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Scene III

The Grecian camp. Before Achilles' tent

Enter Thersites, solus

Thersites

How now, Thersites! what lost in the labyrinth of thy fury! Shall the elephant Ajax carry it thus? He beats me, and I rail at him: O, worthy satisfaction! would it were otherwise; that I could beat him, whilst he railed at me. 'Sfoot, I'll learn to conjure and raise devils, but I'll see some issue of my spiteful execrations. Then there's Achilles, a rare enginer! If Troy be not taken till these two undermine it, the walls will stand till they fall of themselves. O thou great thunder-darter of Olympus, forget that thou art Jove, the king of gods and, Mercury, lose all the serpentine craft of thy caduceus, if ye take not that little, little less than little wit from them that they have! which short-armed ignorance itself knows is so abundant scarce, it will not in circumvention deliver a fly from a spider, without drawing their massy irons and cutting the web. After this, the vengeance on the whole camp! or rather, the bone-ache! for that, methinks, is the curse dependent on those that war for a placket. I have said my prayers and devil Envy say Amen. What ho! my Lord Achilles!

Enter Patroclus

Patroclus

Who's there? Thersites! Good Thersites, come in and rail.

Thersites

If I could have remembered a gilt counterfeit, thou wouldst not have slipped out of my contemplation: but it is no matter; thyself upon thyself! The common curse of mankind, folly and ignorance, be thine in great revenue! heaven bless thee from a tutor, and discipline come not near thee! Let thy blood be thy direction till thy death! then if she that lays thee out says thou art a fair corse, I'll be sworn and sworn upon't she never shrouded any but lazars. Amen. Where's Achilles?

Patroclus

What, art thou devout? wast thou in prayer?

Thersites

Ay: the heavens hear me!

Enter Achilles

Achilles

Who's there?

Patroclus

Thersites, my lord.

Achilles

Where, where? Art thou come? why, my cheese, my digestion, why hast thou not served thyself in to my table so many meals? Come, what's Agamemnon?

Thersites

Thy commander, Achilles. Then tell me, Patroclus, what's Achilles?

Patroclus

Thy lord, Thersites: then tell me, I pray thee, what's thyself?

Thersites

Thy knower, Patroclus: then tell me, Patroclus, what art thou?

Patroclus

Thou mayst tell that knowest.

Achilles

O, tell, tell.

Thersites

I'll decline the whole question. Agamemnon commands Achilles; Achilles is my lord; I am Patroclus' knower, and Patroclus is a fool.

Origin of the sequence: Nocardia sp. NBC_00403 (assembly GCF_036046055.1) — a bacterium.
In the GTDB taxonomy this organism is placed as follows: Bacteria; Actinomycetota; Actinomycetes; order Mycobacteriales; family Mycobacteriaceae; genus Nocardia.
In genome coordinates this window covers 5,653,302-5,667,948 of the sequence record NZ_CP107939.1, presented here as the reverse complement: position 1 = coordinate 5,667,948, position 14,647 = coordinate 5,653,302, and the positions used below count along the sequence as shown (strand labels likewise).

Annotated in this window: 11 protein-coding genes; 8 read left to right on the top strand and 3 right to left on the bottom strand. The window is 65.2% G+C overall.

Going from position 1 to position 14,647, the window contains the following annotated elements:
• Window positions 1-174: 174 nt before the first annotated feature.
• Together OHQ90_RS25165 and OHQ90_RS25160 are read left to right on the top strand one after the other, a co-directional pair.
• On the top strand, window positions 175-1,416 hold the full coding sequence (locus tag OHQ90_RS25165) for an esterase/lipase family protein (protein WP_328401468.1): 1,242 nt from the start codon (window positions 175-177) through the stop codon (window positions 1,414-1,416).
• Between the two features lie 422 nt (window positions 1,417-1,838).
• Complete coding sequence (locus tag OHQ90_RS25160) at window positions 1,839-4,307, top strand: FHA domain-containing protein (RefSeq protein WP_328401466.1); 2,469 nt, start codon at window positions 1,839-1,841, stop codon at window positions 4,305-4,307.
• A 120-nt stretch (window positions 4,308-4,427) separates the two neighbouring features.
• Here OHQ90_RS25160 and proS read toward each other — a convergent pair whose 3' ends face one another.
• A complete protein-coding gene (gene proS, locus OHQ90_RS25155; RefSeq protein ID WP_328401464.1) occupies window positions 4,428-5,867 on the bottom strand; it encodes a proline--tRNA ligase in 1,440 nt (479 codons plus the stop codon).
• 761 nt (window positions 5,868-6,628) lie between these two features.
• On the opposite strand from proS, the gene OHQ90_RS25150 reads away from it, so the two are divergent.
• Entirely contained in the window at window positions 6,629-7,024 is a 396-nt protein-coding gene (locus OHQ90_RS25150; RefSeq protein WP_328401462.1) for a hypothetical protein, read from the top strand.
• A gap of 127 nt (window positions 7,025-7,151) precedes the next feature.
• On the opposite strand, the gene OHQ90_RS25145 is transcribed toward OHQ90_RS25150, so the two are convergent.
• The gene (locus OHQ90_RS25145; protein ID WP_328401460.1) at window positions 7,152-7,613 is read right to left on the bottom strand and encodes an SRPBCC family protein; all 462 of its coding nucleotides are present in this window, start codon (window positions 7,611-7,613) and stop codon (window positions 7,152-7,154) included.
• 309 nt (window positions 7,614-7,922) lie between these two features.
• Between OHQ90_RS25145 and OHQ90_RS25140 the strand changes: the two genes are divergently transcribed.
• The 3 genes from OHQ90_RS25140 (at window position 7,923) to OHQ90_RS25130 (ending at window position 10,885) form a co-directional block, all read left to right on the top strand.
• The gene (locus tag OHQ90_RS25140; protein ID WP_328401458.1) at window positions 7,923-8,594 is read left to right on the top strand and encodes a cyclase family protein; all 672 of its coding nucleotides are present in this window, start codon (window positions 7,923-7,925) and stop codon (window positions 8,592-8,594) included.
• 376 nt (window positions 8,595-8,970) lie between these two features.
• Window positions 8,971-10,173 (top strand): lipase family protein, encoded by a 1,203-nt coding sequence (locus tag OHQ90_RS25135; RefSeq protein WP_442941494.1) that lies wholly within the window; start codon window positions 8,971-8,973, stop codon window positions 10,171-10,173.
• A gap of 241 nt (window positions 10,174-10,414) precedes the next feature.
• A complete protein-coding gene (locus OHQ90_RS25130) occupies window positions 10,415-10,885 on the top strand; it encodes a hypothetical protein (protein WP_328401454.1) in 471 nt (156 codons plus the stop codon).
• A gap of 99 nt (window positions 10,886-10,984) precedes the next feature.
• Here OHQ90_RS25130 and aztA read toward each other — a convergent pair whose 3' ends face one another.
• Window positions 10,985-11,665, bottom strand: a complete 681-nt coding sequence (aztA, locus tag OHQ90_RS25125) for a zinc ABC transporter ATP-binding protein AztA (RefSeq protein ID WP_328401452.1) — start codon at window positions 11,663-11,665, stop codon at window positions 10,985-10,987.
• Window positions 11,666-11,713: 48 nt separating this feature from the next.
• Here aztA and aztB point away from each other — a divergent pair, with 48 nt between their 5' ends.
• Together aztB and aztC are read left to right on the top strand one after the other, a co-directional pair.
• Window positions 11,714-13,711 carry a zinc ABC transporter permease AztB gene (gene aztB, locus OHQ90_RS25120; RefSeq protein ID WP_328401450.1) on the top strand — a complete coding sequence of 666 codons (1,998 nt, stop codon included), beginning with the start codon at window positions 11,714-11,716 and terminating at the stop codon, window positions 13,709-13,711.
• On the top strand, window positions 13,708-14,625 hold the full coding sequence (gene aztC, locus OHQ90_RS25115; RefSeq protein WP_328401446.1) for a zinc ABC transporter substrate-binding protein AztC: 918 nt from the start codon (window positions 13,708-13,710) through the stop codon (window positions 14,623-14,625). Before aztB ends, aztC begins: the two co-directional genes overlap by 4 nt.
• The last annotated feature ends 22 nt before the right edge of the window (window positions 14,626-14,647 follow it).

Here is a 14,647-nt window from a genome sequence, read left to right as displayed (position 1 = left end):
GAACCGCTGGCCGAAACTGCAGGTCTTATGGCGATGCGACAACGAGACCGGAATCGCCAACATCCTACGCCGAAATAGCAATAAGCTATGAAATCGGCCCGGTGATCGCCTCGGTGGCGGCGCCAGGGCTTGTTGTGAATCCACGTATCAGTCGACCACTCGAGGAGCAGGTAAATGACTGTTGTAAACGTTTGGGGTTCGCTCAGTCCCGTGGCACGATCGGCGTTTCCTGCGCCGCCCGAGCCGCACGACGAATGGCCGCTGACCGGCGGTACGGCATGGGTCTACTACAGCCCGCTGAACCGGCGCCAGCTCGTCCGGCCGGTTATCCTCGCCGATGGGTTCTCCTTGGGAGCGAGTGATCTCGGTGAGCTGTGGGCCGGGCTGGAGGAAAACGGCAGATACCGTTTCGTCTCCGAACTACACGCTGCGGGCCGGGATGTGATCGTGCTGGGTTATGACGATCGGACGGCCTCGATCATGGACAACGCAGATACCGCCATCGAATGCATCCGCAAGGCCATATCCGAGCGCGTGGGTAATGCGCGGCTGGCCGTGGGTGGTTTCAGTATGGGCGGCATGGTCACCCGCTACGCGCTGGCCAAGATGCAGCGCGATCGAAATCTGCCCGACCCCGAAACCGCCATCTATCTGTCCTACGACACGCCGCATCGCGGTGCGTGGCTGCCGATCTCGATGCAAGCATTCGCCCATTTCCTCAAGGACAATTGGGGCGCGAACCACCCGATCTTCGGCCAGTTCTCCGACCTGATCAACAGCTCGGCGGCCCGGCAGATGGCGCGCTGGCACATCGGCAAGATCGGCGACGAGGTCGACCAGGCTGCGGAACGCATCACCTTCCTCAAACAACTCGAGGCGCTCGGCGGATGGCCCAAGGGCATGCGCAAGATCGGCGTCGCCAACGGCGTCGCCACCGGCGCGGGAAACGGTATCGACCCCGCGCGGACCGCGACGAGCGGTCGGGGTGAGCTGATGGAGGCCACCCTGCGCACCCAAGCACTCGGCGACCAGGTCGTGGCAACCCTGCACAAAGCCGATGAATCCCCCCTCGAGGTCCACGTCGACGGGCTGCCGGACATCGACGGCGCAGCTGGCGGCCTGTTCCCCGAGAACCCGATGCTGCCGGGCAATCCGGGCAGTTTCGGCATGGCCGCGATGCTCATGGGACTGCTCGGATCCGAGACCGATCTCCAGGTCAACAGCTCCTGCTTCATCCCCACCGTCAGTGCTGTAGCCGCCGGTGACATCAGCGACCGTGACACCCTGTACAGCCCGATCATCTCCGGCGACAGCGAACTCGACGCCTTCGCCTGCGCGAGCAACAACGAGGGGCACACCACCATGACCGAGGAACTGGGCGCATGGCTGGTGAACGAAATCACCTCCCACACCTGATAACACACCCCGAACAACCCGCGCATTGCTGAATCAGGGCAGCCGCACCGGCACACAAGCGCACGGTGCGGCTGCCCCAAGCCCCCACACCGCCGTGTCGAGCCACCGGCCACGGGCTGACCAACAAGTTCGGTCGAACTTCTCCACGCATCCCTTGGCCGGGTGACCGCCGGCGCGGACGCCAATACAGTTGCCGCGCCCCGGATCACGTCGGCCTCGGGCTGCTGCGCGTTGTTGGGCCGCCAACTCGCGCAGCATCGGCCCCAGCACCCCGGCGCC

Patroclus

You rascal!

Thersites

Peace, fool! I have not done.

Achilles

He is a privileged man. Proceed, Thersites.

Thersites

Agamemnon is a fool; Achilles is a fool; Thersites is a fool, and, as aforesaid, Patroclus is a fool.

Achilles

Derive this; come.

Thersites

Agamemnon is a fool to offer to command Achilles;
Achilles is a fool to be commanded of Agamemnon;
Thersites is a fool to serve such a fool, and
Patroclus is a fool positive.

Patroclus

Why am I a fool?

Thersites

Make that demand of the prover. It suffices me thou art. Look you, who comes here?

Achilles

Patroclus, I'll speak with nobody.
Come in with me, Thersites.

Exit

Thersites

Here is such patchery, such juggling and such knavery! all the argument is a cuckold and a whore; a good quarrel to draw emulous factions and bleed to death upon. Now, the dry serpigo on the subject! and war and lechery confound all! [Exit]

Enter Agamemnon, Ulysses, Nestor, Diomedes, and Ajax

Agamemnon

Where is Achilles?

Patroclus

Within his tent; but ill disposed, my lord.

Agamemnon

Let it be known to him that we are here.
He shent our messengers; and we lay by
Our appertainments, visiting of him:
Let him be told so; lest perchance he think
We dare not move the question of our place,
Or know not what we are.

Patroclus

I shall say so to him.

Exit

Ulysses

We saw him at the opening of his tent:
He is not sick.

Ajax

Yes, lion-sick, sick of proud heart: you may call it melancholy, if you will favour the man; but, by my head, 'tis pride: but why, why? let him show us the cause. A word, my lord.

Takes Agamemnon aside

Nestor

What moves Ajax thus to bay at him?

Ulysses

Achilles hath inveigled his fool from him.

Nestor

Who, Thersites?

Ulysses

He.

Nestor

Then will Ajax lack matter, if he have lost his argument.

Ulysses

No, you see, he is his argument that has his argument, Achilles.

Nestor

All the better; their fraction is more our wish than their faction: but it was a strong composure a fool could disunite.

Ulysses

The amity that wisdom knits not, folly may easily untie. Here comes Patroclus.

Re-enter Patroclus

Nestor

No Achilles with him.

Ulysses

The elephant hath joints, but none for courtesy: his legs are legs for necessity, not for flexure.

Patroclus

Achilles bids me say, he is much sorry,
If any thing more than your sport and pleasure
Did move your greatness and this noble state
To call upon him; he hopes it is no other
But for your health and your digestion sake,
And after-dinner's breath.

Agamemnon

Hear you, Patroclus:
We are too well acquainted with these answers:
But his evasion, wing'd thus swift with scorn,
Cannot outfly our apprehensions.
Much attribute he hath, and much the reason
Why we ascribe it to him; yet all his virtues,
Not virtuously on his own part beheld,
Do in our eyes begin to lose their gloss,
Yea, like fair fruit in an unwholesome dish,
Are like to rot untasted. Go and tell him,
We come to speak with him; and you shall not sin,
If you do say we think him over-proud
And under-honest, in self-assumption greater
Than in the note of judgment; and worthier than himself
Here tend the savage strangeness he puts on,
Disguise the holy strength of their command,
And underwrite in an observing kind
His humorous predominance; yea, watch
His pettish lunes, his ebbs, his flows, as if